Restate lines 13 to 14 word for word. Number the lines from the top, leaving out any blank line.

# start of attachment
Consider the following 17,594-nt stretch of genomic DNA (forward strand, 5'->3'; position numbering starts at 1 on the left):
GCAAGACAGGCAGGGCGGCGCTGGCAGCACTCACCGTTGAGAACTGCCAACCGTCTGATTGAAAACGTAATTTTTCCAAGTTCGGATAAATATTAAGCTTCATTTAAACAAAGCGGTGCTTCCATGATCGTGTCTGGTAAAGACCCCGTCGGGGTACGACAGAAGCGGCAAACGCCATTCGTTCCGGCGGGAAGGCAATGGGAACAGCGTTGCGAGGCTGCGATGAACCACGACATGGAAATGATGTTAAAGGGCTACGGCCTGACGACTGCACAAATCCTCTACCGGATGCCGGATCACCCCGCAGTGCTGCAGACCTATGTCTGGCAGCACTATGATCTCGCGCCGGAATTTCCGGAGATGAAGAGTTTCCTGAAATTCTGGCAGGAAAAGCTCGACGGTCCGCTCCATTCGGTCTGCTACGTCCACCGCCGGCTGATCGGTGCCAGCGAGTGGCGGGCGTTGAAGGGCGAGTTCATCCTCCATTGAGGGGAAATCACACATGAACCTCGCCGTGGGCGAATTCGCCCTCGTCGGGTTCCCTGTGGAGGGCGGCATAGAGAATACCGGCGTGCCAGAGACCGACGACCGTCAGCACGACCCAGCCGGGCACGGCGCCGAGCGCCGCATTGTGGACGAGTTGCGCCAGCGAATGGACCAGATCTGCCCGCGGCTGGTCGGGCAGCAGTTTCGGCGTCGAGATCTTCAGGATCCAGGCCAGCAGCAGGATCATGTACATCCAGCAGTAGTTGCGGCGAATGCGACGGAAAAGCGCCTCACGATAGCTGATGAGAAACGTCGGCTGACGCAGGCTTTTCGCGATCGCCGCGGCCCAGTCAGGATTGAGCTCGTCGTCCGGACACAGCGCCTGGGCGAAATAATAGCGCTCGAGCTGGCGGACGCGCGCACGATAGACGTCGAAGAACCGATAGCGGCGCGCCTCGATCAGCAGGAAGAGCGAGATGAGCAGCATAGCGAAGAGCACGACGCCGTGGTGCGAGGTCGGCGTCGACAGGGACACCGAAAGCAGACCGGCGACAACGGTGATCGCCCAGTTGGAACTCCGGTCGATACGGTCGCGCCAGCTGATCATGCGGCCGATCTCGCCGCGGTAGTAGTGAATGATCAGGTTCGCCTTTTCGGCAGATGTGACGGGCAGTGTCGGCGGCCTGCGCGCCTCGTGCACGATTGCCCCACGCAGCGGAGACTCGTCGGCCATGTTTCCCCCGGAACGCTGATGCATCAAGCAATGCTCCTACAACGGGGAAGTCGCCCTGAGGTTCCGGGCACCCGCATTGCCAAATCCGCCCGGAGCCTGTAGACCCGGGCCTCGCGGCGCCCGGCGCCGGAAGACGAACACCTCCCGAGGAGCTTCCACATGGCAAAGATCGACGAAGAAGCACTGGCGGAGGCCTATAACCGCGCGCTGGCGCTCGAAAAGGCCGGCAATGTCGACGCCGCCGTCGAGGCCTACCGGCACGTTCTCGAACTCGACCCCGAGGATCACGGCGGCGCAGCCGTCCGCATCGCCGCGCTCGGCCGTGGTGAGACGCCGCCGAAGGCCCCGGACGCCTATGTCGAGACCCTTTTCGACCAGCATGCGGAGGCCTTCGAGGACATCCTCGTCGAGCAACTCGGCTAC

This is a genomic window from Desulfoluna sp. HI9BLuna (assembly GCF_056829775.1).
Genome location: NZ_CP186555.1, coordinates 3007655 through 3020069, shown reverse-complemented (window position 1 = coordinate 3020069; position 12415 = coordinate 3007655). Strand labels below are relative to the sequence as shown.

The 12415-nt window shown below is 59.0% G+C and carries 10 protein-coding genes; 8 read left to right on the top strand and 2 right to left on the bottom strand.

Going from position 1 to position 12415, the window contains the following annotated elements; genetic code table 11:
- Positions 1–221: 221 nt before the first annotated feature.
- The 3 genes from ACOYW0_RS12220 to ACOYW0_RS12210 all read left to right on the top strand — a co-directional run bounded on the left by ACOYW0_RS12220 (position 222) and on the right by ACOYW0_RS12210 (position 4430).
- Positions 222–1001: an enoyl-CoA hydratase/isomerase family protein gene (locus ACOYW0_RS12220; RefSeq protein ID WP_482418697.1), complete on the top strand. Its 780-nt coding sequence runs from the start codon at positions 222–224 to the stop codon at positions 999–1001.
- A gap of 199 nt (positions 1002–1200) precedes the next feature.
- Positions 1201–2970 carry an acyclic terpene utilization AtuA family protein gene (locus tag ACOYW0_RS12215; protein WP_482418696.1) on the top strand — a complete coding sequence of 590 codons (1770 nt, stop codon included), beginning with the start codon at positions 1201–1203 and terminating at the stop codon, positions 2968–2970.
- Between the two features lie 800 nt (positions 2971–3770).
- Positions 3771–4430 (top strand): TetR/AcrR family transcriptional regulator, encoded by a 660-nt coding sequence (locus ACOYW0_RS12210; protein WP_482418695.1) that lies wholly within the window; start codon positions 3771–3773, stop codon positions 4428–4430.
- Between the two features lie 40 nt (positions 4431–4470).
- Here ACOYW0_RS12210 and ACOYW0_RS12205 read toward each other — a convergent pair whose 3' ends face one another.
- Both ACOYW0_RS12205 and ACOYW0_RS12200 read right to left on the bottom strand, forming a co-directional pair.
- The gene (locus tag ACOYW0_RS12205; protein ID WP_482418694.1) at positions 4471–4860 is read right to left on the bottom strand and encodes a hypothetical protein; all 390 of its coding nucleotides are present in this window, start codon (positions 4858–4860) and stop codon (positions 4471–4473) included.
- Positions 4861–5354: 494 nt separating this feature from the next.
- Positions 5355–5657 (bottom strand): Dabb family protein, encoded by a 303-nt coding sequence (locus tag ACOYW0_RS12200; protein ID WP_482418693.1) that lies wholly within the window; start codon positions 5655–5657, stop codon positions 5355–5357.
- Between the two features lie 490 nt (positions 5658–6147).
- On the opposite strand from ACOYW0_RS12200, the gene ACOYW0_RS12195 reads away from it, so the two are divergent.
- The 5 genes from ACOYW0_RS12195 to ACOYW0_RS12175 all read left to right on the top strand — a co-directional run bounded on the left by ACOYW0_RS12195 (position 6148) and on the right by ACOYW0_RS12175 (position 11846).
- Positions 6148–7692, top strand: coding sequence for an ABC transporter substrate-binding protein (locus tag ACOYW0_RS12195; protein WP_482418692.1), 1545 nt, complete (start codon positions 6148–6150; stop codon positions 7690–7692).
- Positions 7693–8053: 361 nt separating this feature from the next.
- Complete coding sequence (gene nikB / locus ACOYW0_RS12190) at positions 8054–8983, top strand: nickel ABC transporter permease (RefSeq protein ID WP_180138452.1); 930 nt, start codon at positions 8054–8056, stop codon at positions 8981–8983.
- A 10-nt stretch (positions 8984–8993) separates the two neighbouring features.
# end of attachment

- Positions 3771–4430 (top strand): TetR/AcrR family transcriptional regulator, encoded by a 660-nt coding sequence (locus ACOYW0_RS12210; protein WP_482418695.1) that lies wholly within the window; start codon positions 3771–3773, stop codon positions 4428–4430.
- Between the two features lie 40 nt (positions 4431–4470).